A First Amendment Analysis of Anti-Sharia Initiatives
Ten years after September 11, 2001, the American Muslim community continues to be surrounded by a fear created and promoted mostly by a small group of anti-Muslim organizations and individuals. Collectively, these groups have spread their message in twenty-three states through books, reports, websites, and blogs. Other anti-Islam grassroots organizations have utilized this propaganda to “educate” their constituency. The Center for American Progress defines Islamophobia as an “exaggerated fear, hatred, and hostility toward Islam and Muslims that is perpetuated by negative stereotypes resulting in bias, discrimination, and the marginalization and exclusion of Muslims from America’s social, political, and civic life.” This Islamophobia movement’s ability to influence politicians’ talking has made mainstream that which was once considered marginal, extremist rhetoric.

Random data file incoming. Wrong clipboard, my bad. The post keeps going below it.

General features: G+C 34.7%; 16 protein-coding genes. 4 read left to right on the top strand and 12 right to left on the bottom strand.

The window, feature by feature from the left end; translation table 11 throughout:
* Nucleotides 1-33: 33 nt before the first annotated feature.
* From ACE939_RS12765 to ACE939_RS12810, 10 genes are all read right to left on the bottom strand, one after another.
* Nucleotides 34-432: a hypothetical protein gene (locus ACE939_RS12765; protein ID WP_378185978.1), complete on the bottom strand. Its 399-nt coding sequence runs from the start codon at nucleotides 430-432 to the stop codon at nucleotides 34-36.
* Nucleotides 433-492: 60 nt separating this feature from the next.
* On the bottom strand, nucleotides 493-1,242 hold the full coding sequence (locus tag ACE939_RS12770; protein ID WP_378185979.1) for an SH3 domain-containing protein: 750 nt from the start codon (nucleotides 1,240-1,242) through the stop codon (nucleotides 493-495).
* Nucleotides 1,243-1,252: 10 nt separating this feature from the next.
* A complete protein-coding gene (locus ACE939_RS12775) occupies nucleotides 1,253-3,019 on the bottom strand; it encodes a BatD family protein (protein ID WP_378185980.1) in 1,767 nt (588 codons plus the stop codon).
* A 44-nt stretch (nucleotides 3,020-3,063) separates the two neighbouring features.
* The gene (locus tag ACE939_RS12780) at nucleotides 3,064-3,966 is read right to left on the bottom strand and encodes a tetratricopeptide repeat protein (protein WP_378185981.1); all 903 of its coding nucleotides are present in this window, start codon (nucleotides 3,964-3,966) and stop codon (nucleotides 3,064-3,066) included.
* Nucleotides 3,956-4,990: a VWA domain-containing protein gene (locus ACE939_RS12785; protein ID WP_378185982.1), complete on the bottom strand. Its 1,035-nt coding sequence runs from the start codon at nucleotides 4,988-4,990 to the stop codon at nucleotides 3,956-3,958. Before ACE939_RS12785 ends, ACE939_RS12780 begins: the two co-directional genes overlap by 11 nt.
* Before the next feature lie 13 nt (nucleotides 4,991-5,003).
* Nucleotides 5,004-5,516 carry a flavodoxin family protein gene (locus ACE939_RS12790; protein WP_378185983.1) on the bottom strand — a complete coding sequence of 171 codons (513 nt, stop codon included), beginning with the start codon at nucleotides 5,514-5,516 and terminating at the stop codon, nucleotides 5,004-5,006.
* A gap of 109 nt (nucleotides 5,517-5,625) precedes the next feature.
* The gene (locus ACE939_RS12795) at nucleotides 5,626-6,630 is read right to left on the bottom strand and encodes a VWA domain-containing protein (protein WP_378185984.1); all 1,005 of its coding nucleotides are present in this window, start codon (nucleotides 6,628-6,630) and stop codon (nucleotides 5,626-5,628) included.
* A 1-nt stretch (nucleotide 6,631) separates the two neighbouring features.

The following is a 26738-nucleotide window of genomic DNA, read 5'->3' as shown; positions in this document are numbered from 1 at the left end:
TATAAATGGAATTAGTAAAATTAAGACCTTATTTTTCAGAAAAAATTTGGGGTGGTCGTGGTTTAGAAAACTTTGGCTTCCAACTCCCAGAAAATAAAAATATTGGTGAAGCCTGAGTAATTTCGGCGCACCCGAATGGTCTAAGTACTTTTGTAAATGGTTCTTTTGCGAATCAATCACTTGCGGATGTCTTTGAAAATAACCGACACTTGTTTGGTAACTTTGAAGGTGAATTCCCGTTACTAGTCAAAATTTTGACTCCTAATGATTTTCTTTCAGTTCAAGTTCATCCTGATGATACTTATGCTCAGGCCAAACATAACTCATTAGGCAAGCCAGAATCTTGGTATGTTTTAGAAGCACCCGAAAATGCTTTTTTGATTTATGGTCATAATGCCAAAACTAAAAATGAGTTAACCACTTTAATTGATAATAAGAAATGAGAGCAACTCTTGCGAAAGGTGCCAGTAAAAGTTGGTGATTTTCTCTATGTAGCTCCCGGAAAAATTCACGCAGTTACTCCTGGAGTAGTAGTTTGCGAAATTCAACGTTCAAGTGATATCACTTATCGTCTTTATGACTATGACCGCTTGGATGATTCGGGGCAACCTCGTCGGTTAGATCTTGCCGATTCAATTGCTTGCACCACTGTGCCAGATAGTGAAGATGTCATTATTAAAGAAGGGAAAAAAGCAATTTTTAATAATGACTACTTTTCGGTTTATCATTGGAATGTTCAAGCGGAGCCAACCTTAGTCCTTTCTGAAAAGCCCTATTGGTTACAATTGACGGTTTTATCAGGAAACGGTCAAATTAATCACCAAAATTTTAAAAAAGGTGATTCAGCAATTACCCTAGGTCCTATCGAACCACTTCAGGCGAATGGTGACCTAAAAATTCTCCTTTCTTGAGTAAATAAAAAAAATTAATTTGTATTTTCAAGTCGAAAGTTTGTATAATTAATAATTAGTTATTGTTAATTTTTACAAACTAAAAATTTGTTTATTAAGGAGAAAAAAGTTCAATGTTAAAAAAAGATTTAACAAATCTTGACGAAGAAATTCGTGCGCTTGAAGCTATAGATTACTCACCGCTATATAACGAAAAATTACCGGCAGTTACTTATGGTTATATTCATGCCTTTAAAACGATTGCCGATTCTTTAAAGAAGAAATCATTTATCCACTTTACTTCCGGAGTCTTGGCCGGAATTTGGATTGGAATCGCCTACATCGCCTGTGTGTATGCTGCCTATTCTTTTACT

The impact of the Islamophobia campaign upon the American public’s perception of Islam and Muslims has been very negative. Approximately half of all Americans hold an unfavorable view of Islam. To date, dozens of bills have been introduced in more than half of the states to ban Sharia and/or international law. Some of these bills are overly broad, and some in essence would outlaw any organization that adhered to any Islamic jurisprudential school. The Muslim community pushed back, specifically because the regulations on common activities such as how to wash before prayer or how much money to give to the poor emanate from these same schools of thought and would cause great restrictions on their ability to practice their faith.
This report describes the broader climate of anti-Muslim sentiment, as promoted by anti-Islam grassroots organizations, and examines the various manifestations of this hate in light of the First Amendment. More specifically, this report analyzes the anti-Sharia bills and ballot measures proposed by numerous states and determines the extent to which they comply with free exercise and establishment principles and jurisprudence.